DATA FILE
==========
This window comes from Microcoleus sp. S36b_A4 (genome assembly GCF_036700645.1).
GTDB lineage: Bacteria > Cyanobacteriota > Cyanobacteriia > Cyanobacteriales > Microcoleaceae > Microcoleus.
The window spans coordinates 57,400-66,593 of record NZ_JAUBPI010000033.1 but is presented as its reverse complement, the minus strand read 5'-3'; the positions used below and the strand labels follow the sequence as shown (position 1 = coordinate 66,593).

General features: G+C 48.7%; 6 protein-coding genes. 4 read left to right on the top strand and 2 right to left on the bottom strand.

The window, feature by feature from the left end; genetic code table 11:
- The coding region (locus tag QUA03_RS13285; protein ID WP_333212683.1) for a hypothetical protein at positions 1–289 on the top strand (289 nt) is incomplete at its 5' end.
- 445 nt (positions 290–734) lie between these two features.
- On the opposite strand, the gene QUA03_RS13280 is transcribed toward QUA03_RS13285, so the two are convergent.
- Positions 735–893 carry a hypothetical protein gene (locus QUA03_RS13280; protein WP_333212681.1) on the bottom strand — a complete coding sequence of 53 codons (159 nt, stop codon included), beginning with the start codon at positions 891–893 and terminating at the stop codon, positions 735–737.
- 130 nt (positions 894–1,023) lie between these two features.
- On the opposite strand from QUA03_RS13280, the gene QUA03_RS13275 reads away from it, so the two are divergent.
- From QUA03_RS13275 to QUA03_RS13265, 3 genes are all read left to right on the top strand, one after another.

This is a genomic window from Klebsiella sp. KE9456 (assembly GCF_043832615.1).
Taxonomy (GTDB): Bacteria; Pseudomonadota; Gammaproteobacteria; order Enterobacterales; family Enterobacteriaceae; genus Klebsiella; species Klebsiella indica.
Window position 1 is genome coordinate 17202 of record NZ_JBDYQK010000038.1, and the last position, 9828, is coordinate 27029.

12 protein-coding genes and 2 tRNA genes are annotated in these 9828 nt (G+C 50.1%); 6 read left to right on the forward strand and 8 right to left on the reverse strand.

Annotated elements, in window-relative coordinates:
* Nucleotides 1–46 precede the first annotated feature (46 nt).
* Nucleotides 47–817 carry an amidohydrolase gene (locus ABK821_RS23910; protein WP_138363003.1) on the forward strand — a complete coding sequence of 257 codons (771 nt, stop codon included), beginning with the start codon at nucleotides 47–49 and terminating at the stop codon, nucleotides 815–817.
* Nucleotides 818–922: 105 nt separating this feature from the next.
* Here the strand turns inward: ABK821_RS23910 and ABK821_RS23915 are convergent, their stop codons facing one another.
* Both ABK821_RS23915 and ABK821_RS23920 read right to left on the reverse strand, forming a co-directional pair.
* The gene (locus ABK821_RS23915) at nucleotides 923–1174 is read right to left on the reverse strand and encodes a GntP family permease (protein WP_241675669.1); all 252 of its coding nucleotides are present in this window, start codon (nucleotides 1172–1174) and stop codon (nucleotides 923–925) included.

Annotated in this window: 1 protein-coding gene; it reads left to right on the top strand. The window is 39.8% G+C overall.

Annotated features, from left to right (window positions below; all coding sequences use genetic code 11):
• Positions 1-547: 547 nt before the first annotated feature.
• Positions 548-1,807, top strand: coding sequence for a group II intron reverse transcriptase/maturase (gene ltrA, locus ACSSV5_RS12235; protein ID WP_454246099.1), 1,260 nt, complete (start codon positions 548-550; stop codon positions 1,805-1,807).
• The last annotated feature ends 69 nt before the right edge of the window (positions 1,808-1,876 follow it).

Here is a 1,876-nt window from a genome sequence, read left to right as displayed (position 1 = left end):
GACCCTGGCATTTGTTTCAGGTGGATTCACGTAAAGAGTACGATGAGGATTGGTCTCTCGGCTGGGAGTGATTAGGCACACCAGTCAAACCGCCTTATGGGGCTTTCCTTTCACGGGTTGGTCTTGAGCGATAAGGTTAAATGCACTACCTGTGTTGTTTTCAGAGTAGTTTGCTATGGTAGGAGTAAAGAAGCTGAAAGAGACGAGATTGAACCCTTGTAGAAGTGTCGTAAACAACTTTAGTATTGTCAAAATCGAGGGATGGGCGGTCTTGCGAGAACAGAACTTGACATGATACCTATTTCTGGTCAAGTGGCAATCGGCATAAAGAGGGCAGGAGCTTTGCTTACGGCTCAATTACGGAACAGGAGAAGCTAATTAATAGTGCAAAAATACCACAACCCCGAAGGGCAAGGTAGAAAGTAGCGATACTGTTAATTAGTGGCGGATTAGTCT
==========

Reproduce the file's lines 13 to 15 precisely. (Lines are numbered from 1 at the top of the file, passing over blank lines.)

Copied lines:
This is a genomic window from Klebsiella sp. KE9456 (assembly GCF_043832615.1).
Taxonomy (GTDB): Bacteria; Pseudomonadota; Gammaproteobacteria; order Enterobacterales; family Enterobacteriaceae; genus Klebsiella; species Klebsiella indica.
Window position 1 is genome coordinate 17202 of record NZ_JBDYQK010000038.1, and the last position, 9828, is coordinate 27029.